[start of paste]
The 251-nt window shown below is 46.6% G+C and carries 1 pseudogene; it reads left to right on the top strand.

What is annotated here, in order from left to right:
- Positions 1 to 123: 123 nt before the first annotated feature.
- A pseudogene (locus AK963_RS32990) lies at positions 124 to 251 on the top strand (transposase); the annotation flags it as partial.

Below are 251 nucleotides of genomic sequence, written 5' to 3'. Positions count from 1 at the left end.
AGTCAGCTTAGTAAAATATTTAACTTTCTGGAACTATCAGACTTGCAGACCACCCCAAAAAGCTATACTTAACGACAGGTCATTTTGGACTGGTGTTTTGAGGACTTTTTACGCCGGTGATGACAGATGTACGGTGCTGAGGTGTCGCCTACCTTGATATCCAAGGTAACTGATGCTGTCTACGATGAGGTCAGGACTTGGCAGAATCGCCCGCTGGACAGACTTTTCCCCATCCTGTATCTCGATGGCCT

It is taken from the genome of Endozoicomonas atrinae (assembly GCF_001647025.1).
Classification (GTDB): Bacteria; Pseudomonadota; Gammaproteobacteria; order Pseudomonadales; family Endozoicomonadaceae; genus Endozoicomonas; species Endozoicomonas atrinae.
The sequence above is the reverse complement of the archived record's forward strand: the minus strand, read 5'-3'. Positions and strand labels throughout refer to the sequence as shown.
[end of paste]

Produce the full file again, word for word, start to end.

The 251-nt window shown below is 46.6% G+C and carries 1 pseudogene; it reads left to right on the top strand.

What is annotated here, in order from left to right:
- Positions 1 to 123: 123 nt before the first annotated feature.
- A pseudogene (locus AK963_RS32990) lies at positions 124 to 251 on the top strand (transposase); the annotation flags it as partial.

Below are 251 nucleotides of genomic sequence, written 5' to 3'. Positions count from 1 at the left end.
AGTCAGCTTAGTAAAATATTTAACTTTCTGGAACTATCAGACTTGCAGACCACCCCAAAAAGCTATACTTAACGACAGGTCATTTTGGACTGGTGTTTTGAGGACTTTTTACGCCGGTGATGACAGATGTACGGTGCTGAGGTGTCGCCTACCTTGATATCCAAGGTAACTGATGCTGTCTACGATGAGGTCAGGACTTGGCAGAATCGCCCGCTGGACAGACTTTTCCCCATCCTGTATCTCGATGGCCT

It is taken from the genome of Endozoicomonas atrinae (assembly GCF_001647025.1).
Classification (GTDB): Bacteria; Pseudomonadota; Gammaproteobacteria; order Pseudomonadales; family Endozoicomonadaceae; genus Endozoicomonas; species Endozoicomonas atrinae.
The sequence above is the reverse complement of the archived record's forward strand: the minus strand, read 5'-3'. Positions and strand labels throughout refer to the sequence as shown.